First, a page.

The Great Lakes Restoration Initiative, which fights invasive species like the sea lamprey, could see its funding slashed by 97 percent.
Every year, about 10 million pounds of trout, sturgeon, and other fish are lost to sea lampreys, the bloodsucking hellspawn that infest the Great Lakes. Native to the North Atlantic and the Baltic, these eel-like fish invaded the region over a century ago and have been decimating native species ever since, to the ire of environmentalists and the fishing industry.
Through a lot of dedicated work, the US and Canada finally got sea lampreys more or less under control. But now many observers are worried the work of battling invasive species could be set back, potentially threatening North American fisheries once again—all because President Donald Trump reportedly plans to gut systems that maintain the health of the Great Lakes.
At the turn of the 20th century, when there weren't many controls in place, 100 million pounds of fish a year (five times the weight of fishermen's annual catch) were lost to sea lampreys, whose mouths are ringed with sharp teeth to attach to fish as their tongues drill through scale and skin to binge on blood.
Then, in 1954, US and Canadian officials teamed up to create the Great Lakes Fishery Commission to control lamprey populations, conduct research, work with the Canadian Department of Fisheries and Oceans, and support federal and local agencies in maintaining the Great Lakes.
Reining in the sea lamprey wasn't easy for the commission—it still costs $20 million a year to keep them at bay, communications director Marc Gaden said in an interview. Part of that comes from the Great Lakes Restoration Initiative (GLRI), which tackles everything from managing invasive species (including the sea lamprey and equally reviled Asian carp), trying to control damaging algal blooms, and restoring habitat to native populations.
The plan, which has yet to be presented to Congress, would reportedly cut the Environmental Protection Agency's (EPA) funding to the GLRI by a whopping 97 per cent to $10 million, if it goes ahead. The commission receives millions—$3.5 million through the EPA in 2016 alone—from the GLRI, a logistical and financial partnership between federal, state and non-government institutions, with more than 200 EPA-funded projects that are ongoing.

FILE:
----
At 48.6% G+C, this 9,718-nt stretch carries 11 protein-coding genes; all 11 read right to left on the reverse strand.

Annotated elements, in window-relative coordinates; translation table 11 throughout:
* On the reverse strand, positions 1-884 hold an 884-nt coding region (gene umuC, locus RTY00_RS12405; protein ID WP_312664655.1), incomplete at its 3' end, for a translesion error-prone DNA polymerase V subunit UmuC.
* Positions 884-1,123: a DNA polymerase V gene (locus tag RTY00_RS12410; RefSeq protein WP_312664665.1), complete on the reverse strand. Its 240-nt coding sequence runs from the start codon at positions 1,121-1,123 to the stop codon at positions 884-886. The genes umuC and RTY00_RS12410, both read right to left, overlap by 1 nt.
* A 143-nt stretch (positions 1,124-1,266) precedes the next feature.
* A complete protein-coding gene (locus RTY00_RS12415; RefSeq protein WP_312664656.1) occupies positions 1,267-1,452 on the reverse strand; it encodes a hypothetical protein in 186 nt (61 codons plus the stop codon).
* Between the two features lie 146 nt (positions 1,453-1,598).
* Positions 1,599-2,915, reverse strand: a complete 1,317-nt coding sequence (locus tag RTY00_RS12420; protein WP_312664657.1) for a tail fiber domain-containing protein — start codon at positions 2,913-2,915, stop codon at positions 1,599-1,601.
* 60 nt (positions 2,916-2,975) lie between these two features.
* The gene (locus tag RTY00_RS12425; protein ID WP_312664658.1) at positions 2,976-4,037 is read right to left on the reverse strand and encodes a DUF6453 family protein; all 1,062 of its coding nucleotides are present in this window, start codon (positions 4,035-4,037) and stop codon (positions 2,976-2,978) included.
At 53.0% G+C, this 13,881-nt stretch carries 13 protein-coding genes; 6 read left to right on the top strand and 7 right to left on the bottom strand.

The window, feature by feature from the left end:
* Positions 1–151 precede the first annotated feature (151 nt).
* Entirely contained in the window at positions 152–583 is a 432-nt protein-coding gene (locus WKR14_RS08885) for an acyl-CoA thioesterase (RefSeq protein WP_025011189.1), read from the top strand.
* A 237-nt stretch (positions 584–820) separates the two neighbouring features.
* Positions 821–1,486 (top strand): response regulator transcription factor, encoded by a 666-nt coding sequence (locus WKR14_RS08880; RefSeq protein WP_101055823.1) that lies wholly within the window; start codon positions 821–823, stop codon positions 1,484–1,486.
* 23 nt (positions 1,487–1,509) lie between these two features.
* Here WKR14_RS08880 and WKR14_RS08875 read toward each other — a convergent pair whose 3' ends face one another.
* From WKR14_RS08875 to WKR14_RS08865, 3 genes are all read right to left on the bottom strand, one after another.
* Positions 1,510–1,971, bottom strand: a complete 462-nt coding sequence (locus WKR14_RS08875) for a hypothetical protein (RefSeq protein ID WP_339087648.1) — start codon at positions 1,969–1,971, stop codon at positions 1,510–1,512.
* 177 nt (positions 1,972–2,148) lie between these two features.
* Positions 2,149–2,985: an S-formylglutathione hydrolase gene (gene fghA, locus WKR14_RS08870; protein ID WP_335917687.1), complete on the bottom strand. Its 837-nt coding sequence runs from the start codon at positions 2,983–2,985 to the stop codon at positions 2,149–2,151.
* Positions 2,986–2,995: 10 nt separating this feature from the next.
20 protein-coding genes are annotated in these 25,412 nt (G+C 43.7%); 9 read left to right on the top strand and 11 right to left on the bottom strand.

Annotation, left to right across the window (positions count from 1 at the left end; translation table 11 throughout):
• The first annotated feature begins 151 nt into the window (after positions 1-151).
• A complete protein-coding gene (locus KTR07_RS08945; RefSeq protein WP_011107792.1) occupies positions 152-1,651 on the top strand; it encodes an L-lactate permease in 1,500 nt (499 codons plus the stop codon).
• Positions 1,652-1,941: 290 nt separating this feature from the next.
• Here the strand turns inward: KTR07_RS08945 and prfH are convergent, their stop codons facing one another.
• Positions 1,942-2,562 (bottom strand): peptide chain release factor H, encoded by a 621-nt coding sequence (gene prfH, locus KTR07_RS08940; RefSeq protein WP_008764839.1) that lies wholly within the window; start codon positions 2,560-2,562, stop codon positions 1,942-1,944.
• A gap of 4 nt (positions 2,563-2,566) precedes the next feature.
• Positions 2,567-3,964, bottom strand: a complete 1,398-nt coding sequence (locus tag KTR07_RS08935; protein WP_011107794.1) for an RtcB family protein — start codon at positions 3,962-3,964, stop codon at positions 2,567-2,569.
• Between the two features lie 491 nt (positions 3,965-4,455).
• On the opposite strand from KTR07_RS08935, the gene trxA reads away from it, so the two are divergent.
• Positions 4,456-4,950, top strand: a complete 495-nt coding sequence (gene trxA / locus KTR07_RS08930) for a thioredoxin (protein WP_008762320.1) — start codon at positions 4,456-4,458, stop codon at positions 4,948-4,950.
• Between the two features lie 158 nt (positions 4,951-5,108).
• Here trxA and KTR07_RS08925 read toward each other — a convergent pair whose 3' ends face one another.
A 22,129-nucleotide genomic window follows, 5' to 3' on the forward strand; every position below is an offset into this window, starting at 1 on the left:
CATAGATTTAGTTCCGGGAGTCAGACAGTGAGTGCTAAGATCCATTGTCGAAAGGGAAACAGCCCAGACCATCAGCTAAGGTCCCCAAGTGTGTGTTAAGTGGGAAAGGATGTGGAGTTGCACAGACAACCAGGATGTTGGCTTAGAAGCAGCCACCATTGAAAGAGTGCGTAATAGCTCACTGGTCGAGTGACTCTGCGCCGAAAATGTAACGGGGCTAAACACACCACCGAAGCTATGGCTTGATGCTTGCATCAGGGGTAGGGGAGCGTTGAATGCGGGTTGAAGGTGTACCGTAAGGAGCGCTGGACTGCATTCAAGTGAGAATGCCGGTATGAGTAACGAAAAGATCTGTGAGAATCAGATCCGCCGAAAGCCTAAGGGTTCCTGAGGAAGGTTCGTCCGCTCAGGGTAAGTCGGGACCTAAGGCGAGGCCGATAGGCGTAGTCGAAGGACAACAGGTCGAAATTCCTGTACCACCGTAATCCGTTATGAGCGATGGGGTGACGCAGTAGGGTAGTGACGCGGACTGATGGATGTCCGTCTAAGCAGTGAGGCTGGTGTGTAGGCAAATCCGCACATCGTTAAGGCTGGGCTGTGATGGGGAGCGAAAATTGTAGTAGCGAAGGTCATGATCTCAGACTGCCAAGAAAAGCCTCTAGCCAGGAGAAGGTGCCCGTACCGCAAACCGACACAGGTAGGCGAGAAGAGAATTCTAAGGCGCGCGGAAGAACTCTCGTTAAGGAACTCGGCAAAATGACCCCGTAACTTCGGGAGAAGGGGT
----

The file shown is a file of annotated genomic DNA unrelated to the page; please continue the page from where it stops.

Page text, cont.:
"EPA is not commenting at this point in the budget process," EPA public affairs specialist Allison Nowotarski told Motherboard in an emailed statement.
Gaden said that the cuts would hinder the work it's taken to improve the legacy of a time when "the lakes were too polluted to catch fish," and rivers were so dirty they caught fire (which actually happened in 1969).
One lamprey control method that the commission has been developing for years will also be set back by a decade, he continued. "[Research] would probably go down to a trickle."
The commission is developing a technique to use lamprey pheromones (odours given off by the fish) to trap and disable them from mating. "We're very close to having the ability to move the pheromone work on a management-scale level," he said. "If it were to go away, we would have been very close to the doorstep of implementing pheromones and … would probably not have more than a fraction of the resources available."
Controlling invasive species is just one aspect of the EPA's work in the Great Lakes, the University of Guelph's Joe Ackerman told me.
"There are upwards of over 40 areas of concern, largely due to previous industrial practices. I'm obviously concerned about any reduction in funding that occurs," Ackerman, whose lab examines physical-biological links in aquatic systems, said.
Gaden noted that the work funded by the GLRI, in or outside of the commission, is critical in repairing this toxic legacy of environmental damage and resulting fisheries loss.
"All of these things are of critical importance not just to the fishery commission but to anybody who cares about a healthy, restored, economically-vibrant Great Lakes region," he said. "Up until the GLRI, there was a lot of talk about how to restore the Great Lakes … but there wasn't a lot of money behind it. Today we have both plans and money to do that." For now, anyway.
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